There’s a fantastic screencast series on Elixir by Josh Adams. Although I think that screencasts may not the best medium to acquire new knowledge when you have some experience, I think they are amazing when you are just starting out. Josh does great job and I am sure he will do big things for the Elixir community in the same way as Ryan Bates did for Ruby/Rails community. There are a few episodes that are free. Go and support Josh’s great work. It’s only $9 per month.

Elixir fountain

Fountain is weekly newsletter created by HashRocket, a company that was originally, just like Rendered Text, focused only on Ruby. Newsletters contain only a few links since community is very young but it’s a good way of staying up to date with latest development.

Mailing list & Google

Googling for random error message will probably make you desperate. First result will not be a solution on StackOverflow for the exact same problem you had, the way you might be used to with languages that have been around for longer. A few years will have to go by before that happens. Community is small but it’s growing really fast. This is of course understandable since the language hasn’t hit 1.0 yet. You will probably have to dig around on the mailing list or ask on IRC channel, but all that is part of the excitement.

Elixir is awesome. You will discover and learn many new concepts from computer science that are really powerful but neglected in other languages. Ultimately Elixir will replace Node.js and Ruby in many places and now is a chance to be an Elixir guru even before the waves start rising.

Marko Anastasov wrote this on December 30, 2013

Goodbye 2013

In our business it is easy to lose sense of time. Software projects, unless a complete failure, are hardly ever finished. The stream of new work to be done and discussed, skills to learn and perfect, opportunities to explore is endless. So thank goodness for the calendar and New Year, when we can have a moment to take a look back and draw a line.

2013 was the most exciting and successful year so far for Rendered Text. The biggest change was caused by the growth of Semaphore. What seemed like a very distant goal a year ago when it was ramen profitable with a tiny team of two became a reality - most of the company (and enough for the service itself) is now working on Semaphore full time. The product has grown from a Rails-only CI service to a full continuous delivery platform. We love helping our customers work better and yet feel like we’ve merely scratched the surface yet. We are also thankful to all our clients for the great cooperation we’ve had and good work they have driven us to do.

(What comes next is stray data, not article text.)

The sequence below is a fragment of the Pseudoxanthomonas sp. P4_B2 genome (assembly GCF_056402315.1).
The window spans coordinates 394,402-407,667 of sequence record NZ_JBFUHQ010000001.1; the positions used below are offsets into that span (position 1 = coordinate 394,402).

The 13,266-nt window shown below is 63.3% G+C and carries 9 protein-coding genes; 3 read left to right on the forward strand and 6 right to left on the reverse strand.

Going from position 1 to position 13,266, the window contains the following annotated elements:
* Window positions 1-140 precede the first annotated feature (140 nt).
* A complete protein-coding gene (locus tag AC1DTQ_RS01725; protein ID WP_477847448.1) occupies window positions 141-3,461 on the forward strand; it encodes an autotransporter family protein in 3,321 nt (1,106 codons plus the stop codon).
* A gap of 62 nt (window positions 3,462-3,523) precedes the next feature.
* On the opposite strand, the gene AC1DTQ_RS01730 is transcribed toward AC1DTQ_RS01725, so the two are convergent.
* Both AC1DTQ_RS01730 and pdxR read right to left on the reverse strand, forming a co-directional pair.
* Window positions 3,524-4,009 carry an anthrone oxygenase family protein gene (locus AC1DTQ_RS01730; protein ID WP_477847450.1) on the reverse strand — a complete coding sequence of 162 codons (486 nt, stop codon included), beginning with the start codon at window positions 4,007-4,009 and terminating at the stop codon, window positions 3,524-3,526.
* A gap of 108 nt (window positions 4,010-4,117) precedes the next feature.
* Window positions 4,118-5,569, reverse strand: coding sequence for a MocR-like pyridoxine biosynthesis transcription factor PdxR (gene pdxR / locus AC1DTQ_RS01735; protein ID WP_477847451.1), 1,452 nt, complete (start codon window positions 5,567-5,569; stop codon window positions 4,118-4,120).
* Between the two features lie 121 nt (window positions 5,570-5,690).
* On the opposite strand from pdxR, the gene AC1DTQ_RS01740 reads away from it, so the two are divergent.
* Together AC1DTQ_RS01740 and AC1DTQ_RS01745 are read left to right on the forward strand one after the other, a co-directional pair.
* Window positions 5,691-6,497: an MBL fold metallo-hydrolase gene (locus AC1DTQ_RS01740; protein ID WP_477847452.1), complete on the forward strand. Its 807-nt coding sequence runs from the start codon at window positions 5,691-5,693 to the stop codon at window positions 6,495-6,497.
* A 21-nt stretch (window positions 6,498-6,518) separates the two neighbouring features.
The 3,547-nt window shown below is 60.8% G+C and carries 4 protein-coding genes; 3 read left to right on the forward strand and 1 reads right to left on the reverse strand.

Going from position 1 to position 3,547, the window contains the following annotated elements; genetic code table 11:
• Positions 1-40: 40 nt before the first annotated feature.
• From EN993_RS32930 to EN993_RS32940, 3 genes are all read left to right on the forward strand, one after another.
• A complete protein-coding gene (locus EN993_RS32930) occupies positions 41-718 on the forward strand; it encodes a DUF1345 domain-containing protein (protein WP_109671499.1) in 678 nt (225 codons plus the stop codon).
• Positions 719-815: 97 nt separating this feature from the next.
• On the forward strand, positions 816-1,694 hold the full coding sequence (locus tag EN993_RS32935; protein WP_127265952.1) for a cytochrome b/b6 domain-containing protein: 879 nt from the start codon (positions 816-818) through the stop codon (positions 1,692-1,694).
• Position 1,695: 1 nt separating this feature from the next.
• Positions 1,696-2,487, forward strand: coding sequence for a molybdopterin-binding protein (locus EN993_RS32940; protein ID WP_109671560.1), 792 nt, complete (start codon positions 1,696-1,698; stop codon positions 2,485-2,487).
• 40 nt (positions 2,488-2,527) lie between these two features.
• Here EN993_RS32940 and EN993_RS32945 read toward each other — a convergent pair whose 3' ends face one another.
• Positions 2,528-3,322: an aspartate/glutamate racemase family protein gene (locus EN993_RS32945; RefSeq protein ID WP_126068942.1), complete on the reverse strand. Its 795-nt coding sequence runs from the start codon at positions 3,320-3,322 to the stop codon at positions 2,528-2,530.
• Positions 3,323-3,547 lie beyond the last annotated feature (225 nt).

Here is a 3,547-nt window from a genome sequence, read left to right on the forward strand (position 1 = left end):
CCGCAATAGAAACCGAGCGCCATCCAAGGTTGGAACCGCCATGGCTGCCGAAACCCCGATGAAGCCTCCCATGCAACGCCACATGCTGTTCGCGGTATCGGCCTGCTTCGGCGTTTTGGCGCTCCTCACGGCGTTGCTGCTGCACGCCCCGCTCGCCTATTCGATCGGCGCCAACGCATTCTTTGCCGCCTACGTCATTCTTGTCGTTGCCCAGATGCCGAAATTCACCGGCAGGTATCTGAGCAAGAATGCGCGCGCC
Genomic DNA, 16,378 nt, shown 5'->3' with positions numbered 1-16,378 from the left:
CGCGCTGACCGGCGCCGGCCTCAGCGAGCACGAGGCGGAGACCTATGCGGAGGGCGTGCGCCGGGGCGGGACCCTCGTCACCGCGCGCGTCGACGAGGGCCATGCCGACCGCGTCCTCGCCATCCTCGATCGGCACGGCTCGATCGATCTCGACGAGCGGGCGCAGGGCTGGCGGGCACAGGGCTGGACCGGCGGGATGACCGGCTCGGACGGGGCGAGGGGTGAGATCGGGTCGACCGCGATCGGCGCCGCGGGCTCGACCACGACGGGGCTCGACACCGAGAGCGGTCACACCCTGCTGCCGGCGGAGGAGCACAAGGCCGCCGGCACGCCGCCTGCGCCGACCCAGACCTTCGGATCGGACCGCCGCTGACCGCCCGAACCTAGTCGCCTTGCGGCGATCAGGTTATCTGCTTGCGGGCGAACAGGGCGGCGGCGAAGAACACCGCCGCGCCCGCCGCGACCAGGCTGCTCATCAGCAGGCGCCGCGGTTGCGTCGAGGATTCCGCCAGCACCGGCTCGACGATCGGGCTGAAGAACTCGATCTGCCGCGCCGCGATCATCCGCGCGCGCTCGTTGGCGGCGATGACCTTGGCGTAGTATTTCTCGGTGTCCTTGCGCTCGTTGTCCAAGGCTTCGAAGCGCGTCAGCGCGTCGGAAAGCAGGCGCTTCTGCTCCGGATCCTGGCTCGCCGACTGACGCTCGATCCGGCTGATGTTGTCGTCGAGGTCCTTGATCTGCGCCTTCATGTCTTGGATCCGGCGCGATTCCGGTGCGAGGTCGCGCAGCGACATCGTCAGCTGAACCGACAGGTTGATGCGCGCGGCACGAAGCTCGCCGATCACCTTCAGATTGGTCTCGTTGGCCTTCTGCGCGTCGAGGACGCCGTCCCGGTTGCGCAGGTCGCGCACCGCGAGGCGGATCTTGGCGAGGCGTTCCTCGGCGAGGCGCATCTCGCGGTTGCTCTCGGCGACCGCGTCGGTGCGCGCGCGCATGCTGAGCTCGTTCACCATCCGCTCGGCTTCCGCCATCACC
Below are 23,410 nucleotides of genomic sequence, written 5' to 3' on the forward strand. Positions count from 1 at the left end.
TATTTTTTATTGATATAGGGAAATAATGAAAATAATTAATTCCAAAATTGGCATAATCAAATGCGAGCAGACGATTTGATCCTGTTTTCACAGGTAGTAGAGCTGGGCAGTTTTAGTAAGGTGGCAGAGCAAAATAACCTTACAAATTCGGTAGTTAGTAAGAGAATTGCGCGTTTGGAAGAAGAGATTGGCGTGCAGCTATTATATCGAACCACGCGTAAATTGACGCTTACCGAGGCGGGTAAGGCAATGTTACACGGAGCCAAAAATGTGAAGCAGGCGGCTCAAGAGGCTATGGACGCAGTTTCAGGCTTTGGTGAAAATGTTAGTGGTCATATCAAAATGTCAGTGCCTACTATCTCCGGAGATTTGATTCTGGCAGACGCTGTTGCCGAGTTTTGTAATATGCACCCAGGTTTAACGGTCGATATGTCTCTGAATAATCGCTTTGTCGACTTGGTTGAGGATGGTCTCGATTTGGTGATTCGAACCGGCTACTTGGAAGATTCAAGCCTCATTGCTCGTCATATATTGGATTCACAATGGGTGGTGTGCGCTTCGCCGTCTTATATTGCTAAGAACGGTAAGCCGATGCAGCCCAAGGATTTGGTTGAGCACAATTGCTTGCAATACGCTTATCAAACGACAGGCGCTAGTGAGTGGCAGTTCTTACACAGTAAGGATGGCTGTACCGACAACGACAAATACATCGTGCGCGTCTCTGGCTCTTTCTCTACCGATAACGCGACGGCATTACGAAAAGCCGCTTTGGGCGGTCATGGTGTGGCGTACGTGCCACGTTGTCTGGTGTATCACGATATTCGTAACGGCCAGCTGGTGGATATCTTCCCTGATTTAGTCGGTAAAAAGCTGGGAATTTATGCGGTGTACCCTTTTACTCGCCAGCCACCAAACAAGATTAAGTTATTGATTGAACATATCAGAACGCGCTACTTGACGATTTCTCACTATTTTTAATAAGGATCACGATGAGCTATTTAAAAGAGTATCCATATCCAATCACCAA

This wouldn’t be possible if we didn’t have such an amazing team, which has this year grown too. We moved to a glorious new office in spring. We shared office with Superawesome for four years and they’ve always been our key partner, so we’re very happy to see them grow and move out to their own place as well.

This year also feels like a turning point for the local tech startup scene, which is no longer just fiction. Many people met and even projects were founded through various events organized mostly by the great people behind StartIt. I think such events are critical for further development of local entrepreneurship, development and design practices. And we were there to help - mentoring startups and giving talks. I think the first side effects can be seen in success of seemingly non-related events such as Rails Girls.

We also started organizing our own events: CTRL+FLOW for programmers on the edge and our first conference, RenderConf. We find that bringing smart people together leads to great experiences and will continue to do so in the future.

We’ve always looked for people for what they’d become, and the great things everyone on the team has been doing are making me very proud as a (co)founder. I can’t wait for another year.

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Rendered Text is a software company. For questions regarding Semaphore, please visit semaphoreapp.com. Otherwise, feel free to send us an email and get touch any time.

Rendered Text
Svetozara Miletića 10
21000 Novi Sad
Serbia